Irish government publishes plans to abolish Seanad

Leinster House in Dublin
Image caption Leinster House in Dublin is the seat of the Irish parliament

The Irish government has published its proposed amendment to the constitution to abolish the Seanad (senate).

Taoiseach (prime minister) Enda Kenny said the government's proposed reforms would lead to a more efficient system with greater oversight.

He said Ireland had too many politicians for its size and the government had to question the need for a second chamber.

Sixty senators sit in the Seanad, based in Dublin's Leinster House.

The senators are not elected by the public. The senate can delay laws with which it disagrees, but cannot veto them outright.

The 32nd Amendment of the Constitution (Abolition of Seanad Éireann) Bill 2013 provides for 40 amendments to the Irish constitution to remove references to the upper house.

If passed by the people in a referendum, the Seanad would cease to exist from the time of the next general election.

The bill says that no new Seanad election will be held when the current Dáil (Irish parliament) is dissolved.

The Seanad would be abolished from midnight of the day before the new Dáil meets.

Mr Kenny said other systems, such as New Zealand, had shown it was possible to introduce checks and balances in a single-chamber parliament.

He said the abolition of the Seanad, along with the reduction by eight in the number of TDs (members of parliament), would mean a reduction of almost one third in the number of public representatives.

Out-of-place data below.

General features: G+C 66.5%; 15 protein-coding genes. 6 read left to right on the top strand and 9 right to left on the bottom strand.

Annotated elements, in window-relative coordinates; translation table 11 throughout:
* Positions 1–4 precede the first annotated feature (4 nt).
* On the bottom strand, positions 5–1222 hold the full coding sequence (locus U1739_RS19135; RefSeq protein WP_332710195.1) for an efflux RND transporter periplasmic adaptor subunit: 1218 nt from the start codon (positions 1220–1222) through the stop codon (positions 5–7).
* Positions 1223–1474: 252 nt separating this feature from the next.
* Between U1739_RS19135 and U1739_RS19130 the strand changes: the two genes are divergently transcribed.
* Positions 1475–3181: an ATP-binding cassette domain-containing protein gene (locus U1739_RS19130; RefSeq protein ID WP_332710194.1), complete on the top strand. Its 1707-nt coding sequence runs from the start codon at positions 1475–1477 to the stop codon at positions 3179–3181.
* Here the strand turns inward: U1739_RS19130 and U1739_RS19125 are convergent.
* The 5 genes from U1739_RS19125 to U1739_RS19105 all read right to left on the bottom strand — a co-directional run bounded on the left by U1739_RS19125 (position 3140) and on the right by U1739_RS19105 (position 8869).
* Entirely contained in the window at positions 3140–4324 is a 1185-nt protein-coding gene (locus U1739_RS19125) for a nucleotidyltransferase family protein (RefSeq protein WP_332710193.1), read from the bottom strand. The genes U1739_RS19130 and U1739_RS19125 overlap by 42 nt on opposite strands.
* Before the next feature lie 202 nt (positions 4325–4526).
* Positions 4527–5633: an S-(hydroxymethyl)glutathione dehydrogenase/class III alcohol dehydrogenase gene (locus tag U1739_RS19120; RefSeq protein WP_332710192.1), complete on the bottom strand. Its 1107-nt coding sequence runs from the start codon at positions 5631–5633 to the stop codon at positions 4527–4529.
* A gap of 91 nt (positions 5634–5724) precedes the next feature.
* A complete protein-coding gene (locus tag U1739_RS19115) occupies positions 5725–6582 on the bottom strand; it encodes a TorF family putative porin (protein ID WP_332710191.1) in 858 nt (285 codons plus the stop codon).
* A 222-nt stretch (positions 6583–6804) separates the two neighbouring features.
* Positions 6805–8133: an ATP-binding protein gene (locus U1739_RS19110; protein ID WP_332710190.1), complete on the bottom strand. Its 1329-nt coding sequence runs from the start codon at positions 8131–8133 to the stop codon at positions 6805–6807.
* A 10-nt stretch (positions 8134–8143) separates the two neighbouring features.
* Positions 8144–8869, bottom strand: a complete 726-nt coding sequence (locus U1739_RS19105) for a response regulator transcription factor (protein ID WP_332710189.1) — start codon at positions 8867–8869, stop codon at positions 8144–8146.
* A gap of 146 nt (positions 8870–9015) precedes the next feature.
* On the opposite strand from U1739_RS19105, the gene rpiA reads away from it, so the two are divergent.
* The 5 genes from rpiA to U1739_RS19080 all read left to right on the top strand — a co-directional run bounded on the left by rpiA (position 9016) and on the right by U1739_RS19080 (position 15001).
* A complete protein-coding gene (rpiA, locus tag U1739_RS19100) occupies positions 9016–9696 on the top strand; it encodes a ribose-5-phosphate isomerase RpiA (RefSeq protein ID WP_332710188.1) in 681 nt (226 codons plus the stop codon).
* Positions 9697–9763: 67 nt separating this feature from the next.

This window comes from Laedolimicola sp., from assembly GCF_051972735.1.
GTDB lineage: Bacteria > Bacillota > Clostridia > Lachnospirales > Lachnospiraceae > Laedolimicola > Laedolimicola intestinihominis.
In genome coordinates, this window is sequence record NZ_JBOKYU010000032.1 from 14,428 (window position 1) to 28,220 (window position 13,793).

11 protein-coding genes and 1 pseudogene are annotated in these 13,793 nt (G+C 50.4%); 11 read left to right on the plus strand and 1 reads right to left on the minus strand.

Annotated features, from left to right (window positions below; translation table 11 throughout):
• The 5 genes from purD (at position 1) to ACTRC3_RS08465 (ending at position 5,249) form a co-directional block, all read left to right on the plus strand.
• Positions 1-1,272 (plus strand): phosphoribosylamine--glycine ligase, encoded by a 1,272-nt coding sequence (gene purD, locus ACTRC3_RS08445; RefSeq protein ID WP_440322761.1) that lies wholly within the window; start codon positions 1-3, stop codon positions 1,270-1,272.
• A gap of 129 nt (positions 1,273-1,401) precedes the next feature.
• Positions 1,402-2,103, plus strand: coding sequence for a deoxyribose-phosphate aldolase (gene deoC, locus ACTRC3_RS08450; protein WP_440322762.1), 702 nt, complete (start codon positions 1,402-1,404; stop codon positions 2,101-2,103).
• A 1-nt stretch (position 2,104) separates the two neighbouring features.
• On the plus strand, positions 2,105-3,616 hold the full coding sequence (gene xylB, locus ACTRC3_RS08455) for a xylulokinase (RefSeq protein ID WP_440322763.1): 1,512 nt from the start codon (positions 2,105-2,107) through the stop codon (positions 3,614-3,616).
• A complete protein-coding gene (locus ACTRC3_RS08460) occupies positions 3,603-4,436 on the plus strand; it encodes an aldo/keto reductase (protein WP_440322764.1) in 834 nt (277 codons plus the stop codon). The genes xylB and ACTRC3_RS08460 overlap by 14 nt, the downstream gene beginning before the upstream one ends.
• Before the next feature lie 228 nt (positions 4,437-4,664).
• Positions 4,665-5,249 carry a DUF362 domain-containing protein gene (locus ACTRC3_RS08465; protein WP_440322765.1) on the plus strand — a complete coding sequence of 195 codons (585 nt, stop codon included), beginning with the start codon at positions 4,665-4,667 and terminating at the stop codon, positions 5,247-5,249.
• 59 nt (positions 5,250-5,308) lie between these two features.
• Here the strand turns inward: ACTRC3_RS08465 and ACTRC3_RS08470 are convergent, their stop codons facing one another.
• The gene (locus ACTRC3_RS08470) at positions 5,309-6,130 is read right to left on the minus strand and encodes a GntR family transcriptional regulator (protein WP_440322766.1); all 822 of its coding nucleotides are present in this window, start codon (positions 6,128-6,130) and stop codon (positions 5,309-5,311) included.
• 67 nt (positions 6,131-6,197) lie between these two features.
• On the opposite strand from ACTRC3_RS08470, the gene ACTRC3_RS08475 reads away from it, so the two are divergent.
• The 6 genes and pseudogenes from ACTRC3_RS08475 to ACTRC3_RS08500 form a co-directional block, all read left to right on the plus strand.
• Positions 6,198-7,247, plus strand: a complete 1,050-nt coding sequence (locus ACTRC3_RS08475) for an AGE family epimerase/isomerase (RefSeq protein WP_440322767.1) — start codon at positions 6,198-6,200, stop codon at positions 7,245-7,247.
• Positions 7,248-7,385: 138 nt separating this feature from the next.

He said 20m euros (£17m) per year would be saved.

Mr Kenny said measures were to be introduced to improve the working of the Dáil to ensure proper accountability and oversight.

'Constitutional vandalism'

However, the Democracy Matters group has described the plans as "constitutional vandalism".

Senator Feargal Quinn said: "This government was elected on a promise of real and radical political reform, instead what we are seeing today is yet more of the same, deeply cynical and short-sighted proposals dressed up as reform.

"These proposals are anything but reforming, they will damage our democracy, vandalise our constitution, and concentrate more power in the hands of cabinet members."

Ireland's biggest opposition party, Fianna Fail, said it would campaign against the abolition of the Seanad.

It favours reform of the upper chamber and said abolishing the Seanad would lead to "less accountability and less transparency".

Irish President Michael D Higgins said it was a matter for the people to decide the future of the Seanad.

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